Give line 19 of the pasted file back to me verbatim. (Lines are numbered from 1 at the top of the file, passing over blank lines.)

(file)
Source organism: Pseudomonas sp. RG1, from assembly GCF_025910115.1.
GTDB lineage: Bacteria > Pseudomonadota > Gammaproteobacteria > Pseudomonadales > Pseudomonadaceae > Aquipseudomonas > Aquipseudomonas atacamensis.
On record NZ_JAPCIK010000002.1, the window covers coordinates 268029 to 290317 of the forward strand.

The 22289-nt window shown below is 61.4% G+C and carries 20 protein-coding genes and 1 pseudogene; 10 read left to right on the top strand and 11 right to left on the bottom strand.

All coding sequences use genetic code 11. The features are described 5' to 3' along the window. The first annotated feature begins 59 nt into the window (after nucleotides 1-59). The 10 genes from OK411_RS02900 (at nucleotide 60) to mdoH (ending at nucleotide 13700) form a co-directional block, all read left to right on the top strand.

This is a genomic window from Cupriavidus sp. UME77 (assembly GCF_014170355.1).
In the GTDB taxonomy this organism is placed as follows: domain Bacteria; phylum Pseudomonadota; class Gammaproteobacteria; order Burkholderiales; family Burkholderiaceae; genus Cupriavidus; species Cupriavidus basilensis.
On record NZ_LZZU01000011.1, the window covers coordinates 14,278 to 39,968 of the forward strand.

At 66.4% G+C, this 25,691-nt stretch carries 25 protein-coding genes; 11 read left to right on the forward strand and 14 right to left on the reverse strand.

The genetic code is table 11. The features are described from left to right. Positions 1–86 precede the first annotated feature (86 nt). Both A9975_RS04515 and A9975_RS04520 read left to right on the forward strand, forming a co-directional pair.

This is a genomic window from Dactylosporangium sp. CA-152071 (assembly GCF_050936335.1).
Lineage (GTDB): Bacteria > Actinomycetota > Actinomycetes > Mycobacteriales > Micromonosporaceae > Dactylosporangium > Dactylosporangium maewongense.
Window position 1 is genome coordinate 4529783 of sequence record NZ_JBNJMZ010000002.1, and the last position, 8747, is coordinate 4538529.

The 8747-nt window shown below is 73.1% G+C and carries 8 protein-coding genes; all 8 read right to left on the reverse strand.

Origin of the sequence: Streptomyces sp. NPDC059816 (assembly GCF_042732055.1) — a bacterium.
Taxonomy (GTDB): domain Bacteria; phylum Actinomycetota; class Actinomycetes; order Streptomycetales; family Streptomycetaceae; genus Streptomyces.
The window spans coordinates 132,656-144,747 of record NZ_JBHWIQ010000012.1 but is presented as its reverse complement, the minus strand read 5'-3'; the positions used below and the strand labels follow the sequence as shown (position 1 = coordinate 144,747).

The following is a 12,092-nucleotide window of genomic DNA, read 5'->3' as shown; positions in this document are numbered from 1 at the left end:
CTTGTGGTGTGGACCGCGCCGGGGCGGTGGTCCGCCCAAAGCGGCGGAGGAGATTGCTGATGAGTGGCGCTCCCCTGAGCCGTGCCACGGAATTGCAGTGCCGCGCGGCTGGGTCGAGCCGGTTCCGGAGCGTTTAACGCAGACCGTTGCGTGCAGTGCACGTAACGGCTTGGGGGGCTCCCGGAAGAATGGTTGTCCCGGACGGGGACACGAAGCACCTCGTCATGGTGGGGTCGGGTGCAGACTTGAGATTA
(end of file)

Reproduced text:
CTTGTGGTGTGGACCGCGCCGGGGCGGTGGTCCGCCCAAAGCGGCGGAGGAGATTGCTGATGAGTGGCGCTCCCCTGAGCCGTGCCACGGAATTGCAGTGCCGCGCGGCTGGGTCGAGCCGGTTCCGGAGCGTTTAACGCAGACCGTTGCGTGCAGTGCACGTAACGGCTTGGGGGGCTCCCGGAAGAATGGTTGTCCCGGACGGGGACACGAAGCACCTCGTCATGGTGGGGTCGGGTGCAGACTTGAGATTA